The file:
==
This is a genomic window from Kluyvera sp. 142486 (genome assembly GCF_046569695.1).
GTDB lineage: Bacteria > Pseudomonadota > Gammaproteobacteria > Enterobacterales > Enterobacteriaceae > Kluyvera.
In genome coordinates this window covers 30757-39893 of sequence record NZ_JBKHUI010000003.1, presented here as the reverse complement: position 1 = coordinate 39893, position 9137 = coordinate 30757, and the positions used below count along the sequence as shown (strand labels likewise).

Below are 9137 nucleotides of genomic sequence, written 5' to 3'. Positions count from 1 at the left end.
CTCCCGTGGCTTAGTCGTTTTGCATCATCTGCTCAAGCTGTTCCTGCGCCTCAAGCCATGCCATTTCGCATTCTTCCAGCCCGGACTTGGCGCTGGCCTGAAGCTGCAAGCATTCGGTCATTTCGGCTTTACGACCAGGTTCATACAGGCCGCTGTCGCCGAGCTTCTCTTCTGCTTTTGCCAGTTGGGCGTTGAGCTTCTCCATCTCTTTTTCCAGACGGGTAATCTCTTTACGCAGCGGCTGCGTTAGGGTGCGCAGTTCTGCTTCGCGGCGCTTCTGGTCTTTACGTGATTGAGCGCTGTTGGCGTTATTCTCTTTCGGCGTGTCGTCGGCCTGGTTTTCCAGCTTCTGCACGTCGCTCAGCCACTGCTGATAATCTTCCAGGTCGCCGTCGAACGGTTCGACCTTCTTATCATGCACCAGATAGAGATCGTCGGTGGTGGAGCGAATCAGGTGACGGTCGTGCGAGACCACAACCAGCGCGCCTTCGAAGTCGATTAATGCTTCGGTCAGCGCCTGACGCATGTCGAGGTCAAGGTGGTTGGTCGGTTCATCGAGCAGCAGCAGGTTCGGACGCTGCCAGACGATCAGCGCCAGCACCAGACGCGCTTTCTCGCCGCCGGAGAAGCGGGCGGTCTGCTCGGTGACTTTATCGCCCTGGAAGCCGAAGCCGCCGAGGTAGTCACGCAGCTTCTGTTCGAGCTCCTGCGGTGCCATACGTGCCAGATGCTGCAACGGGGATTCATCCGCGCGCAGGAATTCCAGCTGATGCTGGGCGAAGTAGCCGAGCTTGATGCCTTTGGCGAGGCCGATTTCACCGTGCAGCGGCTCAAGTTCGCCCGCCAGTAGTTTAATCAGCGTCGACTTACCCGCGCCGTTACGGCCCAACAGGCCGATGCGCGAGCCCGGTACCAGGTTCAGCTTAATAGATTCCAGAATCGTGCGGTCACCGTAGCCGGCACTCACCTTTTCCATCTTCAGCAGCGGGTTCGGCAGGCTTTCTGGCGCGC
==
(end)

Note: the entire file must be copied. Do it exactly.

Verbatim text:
This is a genomic window from Kluyvera sp. 142486 (genome assembly GCF_046569695.1).
GTDB lineage: Bacteria > Pseudomonadota > Gammaproteobacteria > Enterobacterales > Enterobacteriaceae > Kluyvera.
In genome coordinates this window covers 30757-39893 of sequence record NZ_JBKHUI010000003.1, presented here as the reverse complement: position 1 = coordinate 39893, position 9137 = coordinate 30757, and the positions used below count along the sequence as shown (strand labels likewise).

Below are 9137 nucleotides of genomic sequence, written 5' to 3'. Positions count from 1 at the left end.
CTCCCGTGGCTTAGTCGTTTTGCATCATCTGCTCAAGCTGTTCCTGCGCCTCAAGCCATGCCATTTCGCATTCTTCCAGCCCGGACTTGGCGCTGGCCTGAAGCTGCAAGCATTCGGTCATTTCGGCTTTACGACCAGGTTCATACAGGCCGCTGTCGCCGAGCTTCTCTTCTGCTTTTGCCAGTTGGGCGTTGAGCTTCTCCATCTCTTTTTCCAGACGGGTAATCTCTTTACGCAGCGGCTGCGTTAGGGTGCGCAGTTCTGCTTCGCGGCGCTTCTGGTCTTTACGTGATTGAGCGCTGTTGGCGTTATTCTCTTTCGGCGTGTCGTCGGCCTGGTTTTCCAGCTTCTGCACGTCGCTCAGCCACTGCTGATAATCTTCCAGGTCGCCGTCGAACGGTTCGACCTTCTTATCATGCACCAGATAGAGATCGTCGGTGGTGGAGCGAATCAGGTGACGGTCGTGCGAGACCACAACCAGCGCGCCTTCGAAGTCGATTAATGCTTCGGTCAGCGCCTGACGCATGTCGAGGTCAAGGTGGTTGGTCGGTTCATCGAGCAGCAGCAGGTTCGGACGCTGCCAGACGATCAGCGCCAGCACCAGACGCGCTTTCTCGCCGCCGGAGAAGCGGGCGGTCTGCTCGGTGACTTTATCGCCCTGGAAGCCGAAGCCGCCGAGGTAGTCACGCAGCTTCTGTTCGAGCTCCTGCGGTGCCATACGTGCCAGATGCTGCAACGGGGATTCATCCGCGCGCAGGAATTCCAGCTGATGCTGGGCGAAGTAGCCGAGCTTGATGCCTTTGGCGAGGCCGATTTCACCGTGCAGCGGCTCAAGTTCGCCCGCCAGTAGTTTAATCAGCGTCGACTTACCCGCGCCGTTACGGCCCAACAGGCCGATGCGCGAGCCCGGTACCAGGTTCAGCTTAATAGATTCCAGAATCGTGCGGTCACCGTAGCCGGCACTCACCTTTTCCATCTTCAGCAGCGGGTTCGGCAGGCTTTCTGGCGCGC